Some time ago, when the Covid crisis unfolded, I wrote about global leadership lessons, as such instances of global disruptions have the capacity to reveal how leaders operate and who they really are. Currently, we are into the fourth month of Putin’s war in Ukraine. Zooming out from the real suffering and emotional burden of this crisis, we can yet again look at the leadership. Since Russia’s invasion of Ukraine in the end of February, the world has witnessed the prominent rise of President Volodymyr Zelensky, who has become a national hero and an inspirational figure for many of us outside of Ukraine. By contrast, Russia’s President Vladimir Putin has been strongly denounced around the world.
Naturally, the beginning of the war and its development are a result of multiple powerful systemic factors and forces, including geopolitics… Yet, given how this war has mobilized and engaged masses around the world, it is easy to see that the personalities of the wartime leaders matter.
Based on my perception of the news and anecdotal evidence so far, Zelensky is a great inspiration for Ukrainian people, he drives their resistance and motivates Ukrainian soldiers to fight and, if needed, die for their vision of freedom and a better future. I would also say that Ukrainians are not fighting FOR their leader, rather alongside their leader, who refused to flee the war zone and notoriously declared that he needs ‘ammunition, not a ride’. The strong feelings of togetherness and connection among ordinary people, the military and the president is palpable in Ukraine.
Based on the charismatic, ideological, & pragmatic (CIP) model of leadership, Volodymyr Zelensky emerges as a charismatic type. Descriptions of this leadership type usually point to the presence of a passionate vision, a focus on the better future, and a strong personal role modelling of needed actions by the leader. Zelensky currently exemplifies such courageous and heroic image, because he is not only strongly conveying the vision for his people, but also visibly acting upon it. Charismatic leaders, being at the forefront of the crisis themselves, can energize followers in amazing ways. That is what Zelensky is doing—and pulling off—right now, as his efforts have already resulted in massive support, donations, and engagement from around the world.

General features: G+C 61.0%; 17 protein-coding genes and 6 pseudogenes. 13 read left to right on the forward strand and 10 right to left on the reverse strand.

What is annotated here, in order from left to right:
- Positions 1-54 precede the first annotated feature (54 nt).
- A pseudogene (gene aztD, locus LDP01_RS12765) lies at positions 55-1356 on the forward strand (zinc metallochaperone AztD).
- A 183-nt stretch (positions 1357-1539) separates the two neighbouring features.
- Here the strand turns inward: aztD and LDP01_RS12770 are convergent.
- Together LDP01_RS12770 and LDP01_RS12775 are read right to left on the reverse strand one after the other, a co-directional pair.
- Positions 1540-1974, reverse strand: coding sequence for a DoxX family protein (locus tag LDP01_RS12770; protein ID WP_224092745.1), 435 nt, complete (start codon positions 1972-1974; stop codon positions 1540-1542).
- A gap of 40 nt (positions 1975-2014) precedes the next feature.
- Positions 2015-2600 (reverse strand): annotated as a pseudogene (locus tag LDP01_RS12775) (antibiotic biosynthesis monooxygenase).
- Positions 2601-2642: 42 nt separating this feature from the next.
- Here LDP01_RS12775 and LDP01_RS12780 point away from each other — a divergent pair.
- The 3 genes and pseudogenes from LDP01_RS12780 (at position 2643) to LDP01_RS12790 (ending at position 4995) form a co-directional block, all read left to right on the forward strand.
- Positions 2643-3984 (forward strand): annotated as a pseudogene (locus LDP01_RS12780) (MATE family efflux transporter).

Without doubt President Zelensky can be described also through the lens of servant leadership, or selfless as opposed to self-centred leadership. The notion of selflessness is well depicted in Zelensky’s own sitcom “Servant of the People”, which ran from 2015 to 2019 in Ukraine and features Zelensky, still an actor and comedian at that time, in the role of Ukrainian president Holoborodko. The overarching theme of the show is the corruption that plagues the country. The inspiring message of the show is in Holoborodko’s moral clarity with which he argues that the President and government should serve the people, not the other way around. Another underlying theme of the show is about the pressures on striving for democracy from more-powerful neighbours. Yet another inspiring message is that Ukraine can become a great democracy despite all these challenges. The same moral clarity and hope is what Zelensky, now in his role as president, continues to convey. In the same way the viewer of the show grows to admire the selfless and charismatic character played by Zelensky in “Servant of the People”, people admire the real version of him in the face of this crisis. Indeed, both in the show and in reality Zelensky embodies an idea of leadership that appeals to people. It is the idea of strength and power that comes from being together with and close to the people, not above them. This is in line with recent research of mine highlighting how effective leaders reduce the social distance between them and their subordinates. President Zelensky’s media appearances throughout the war have the same personal and relatable feel to them, his message is simple, yet powerful – dear Ukrainian people, ‘I am here’ among and with you.
Over the decades, the image of strength and power has been portrayed by President Putin as well… yet, in a very different way. Putin’s strength is portrayed in the moments of him bare-chested riding a horse, posing with a riffle gun, defeating opponents in sporting events, and portraying his greatness by sitting at one end of his massive white table. Putin’s image is of a leader, who is to be respected, worshipped, and feared, who is untouchable, and whose authority is unquestionable. In contrast to Zelensky, Putin comes off as remote, unrelatable and self-centred. Fortunately to the good cause, Putin’s leadership does not seem to inspire the masses. There are several accounts of demotivated and demoralised Russian servicemen, who are not willing to fight and die for the ideas of their leader, who do not seem to be united by any shared cause or vision.
Hopefully, the unbreakable will of the Ukrainian people and their inspiring leader, along with ongoing empathy, support and help from the majority of us all, is what will matter most in this war, and will determine its end result, despite the odds.